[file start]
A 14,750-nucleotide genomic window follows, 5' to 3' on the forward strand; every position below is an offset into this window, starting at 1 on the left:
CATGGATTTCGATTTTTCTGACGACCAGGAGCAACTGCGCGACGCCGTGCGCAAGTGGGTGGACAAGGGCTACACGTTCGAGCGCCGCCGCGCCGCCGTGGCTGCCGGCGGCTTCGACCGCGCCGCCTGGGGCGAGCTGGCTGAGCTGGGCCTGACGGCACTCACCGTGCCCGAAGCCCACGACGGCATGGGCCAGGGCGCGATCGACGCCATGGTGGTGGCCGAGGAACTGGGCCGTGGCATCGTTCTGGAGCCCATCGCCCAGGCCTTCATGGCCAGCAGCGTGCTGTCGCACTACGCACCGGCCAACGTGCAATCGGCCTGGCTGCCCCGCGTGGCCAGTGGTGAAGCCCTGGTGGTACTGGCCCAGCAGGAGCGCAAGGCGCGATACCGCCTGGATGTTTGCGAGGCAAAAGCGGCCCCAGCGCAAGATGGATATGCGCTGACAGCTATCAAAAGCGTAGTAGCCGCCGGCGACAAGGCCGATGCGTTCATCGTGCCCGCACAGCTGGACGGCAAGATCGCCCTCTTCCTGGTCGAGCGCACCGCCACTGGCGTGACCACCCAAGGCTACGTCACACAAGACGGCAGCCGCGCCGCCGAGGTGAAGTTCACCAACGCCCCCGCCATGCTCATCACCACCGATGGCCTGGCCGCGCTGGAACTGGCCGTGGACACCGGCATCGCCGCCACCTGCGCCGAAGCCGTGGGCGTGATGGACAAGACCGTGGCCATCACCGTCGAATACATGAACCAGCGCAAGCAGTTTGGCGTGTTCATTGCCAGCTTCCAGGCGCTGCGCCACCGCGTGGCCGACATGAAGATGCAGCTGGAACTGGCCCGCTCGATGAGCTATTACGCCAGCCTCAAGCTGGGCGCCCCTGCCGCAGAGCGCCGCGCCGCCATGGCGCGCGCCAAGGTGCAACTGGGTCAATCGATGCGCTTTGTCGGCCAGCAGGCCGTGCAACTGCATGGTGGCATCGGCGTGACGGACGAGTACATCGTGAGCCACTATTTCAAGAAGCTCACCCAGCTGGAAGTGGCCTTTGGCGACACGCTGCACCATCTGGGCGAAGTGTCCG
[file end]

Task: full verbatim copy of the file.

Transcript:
A 14,750-nucleotide genomic window follows, 5' to 3' on the forward strand; every position below is an offset into this window, starting at 1 on the left:
CATGGATTTCGATTTTTCTGACGACCAGGAGCAACTGCGCGACGCCGTGCGCAAGTGGGTGGACAAGGGCTACACGTTCGAGCGCCGCCGCGCCGCCGTGGCTGCCGGCGGCTTCGACCGCGCCGCCTGGGGCGAGCTGGCTGAGCTGGGCCTGACGGCACTCACCGTGCCCGAAGCCCACGACGGCATGGGCCAGGGCGCGATCGACGCCATGGTGGTGGCCGAGGAACTGGGCCGTGGCATCGTTCTGGAGCCCATCGCCCAGGCCTTCATGGCCAGCAGCGTGCTGTCGCACTACGCACCGGCCAACGTGCAATCGGCCTGGCTGCCCCGCGTGGCCAGTGGTGAAGCCCTGGTGGTACTGGCCCAGCAGGAGCGCAAGGCGCGATACCGCCTGGATGTTTGCGAGGCAAAAGCGGCCCCAGCGCAAGATGGATATGCGCTGACAGCTATCAAAAGCGTAGTAGCCGCCGGCGACAAGGCCGATGCGTTCATCGTGCCCGCACAGCTGGACGGCAAGATCGCCCTCTTCCTGGTCGAGCGCACCGCCACTGGCGTGACCACCCAAGGCTACGTCACACAAGACGGCAGCCGCGCCGCCGAGGTGAAGTTCACCAACGCCCCCGCCATGCTCATCACCACCGATGGCCTGGCCGCGCTGGAACTGGCCGTGGACACCGGCATCGCCGCCACCTGCGCCGAAGCCGTGGGCGTGATGGACAAGACCGTGGCCATCACCGTCGAATACATGAACCAGCGCAAGCAGTTTGGCGTGTTCATTGCCAGCTTCCAGGCGCTGCGCCACCGCGTGGCCGACATGAAGATGCAGCTGGAACTGGCCCGCTCGATGAGCTATTACGCCAGCCTCAAGCTGGGCGCCCCTGCCGCAGAGCGCCGCGCCGCCATGGCGCGCGCCAAGGTGCAACTGGGTCAATCGATGCGCTTTGTCGGCCAGCAGGCCGTGCAACTGCATGGTGGCATCGGCGTGACGGACGAGTACATCGTGAGCCACTATTTCAAGAAGCTCACCCAGCTGGAAGTGGCCTTTGGCGACACGCTGCACCATCTGGGCGAAGTGTCCG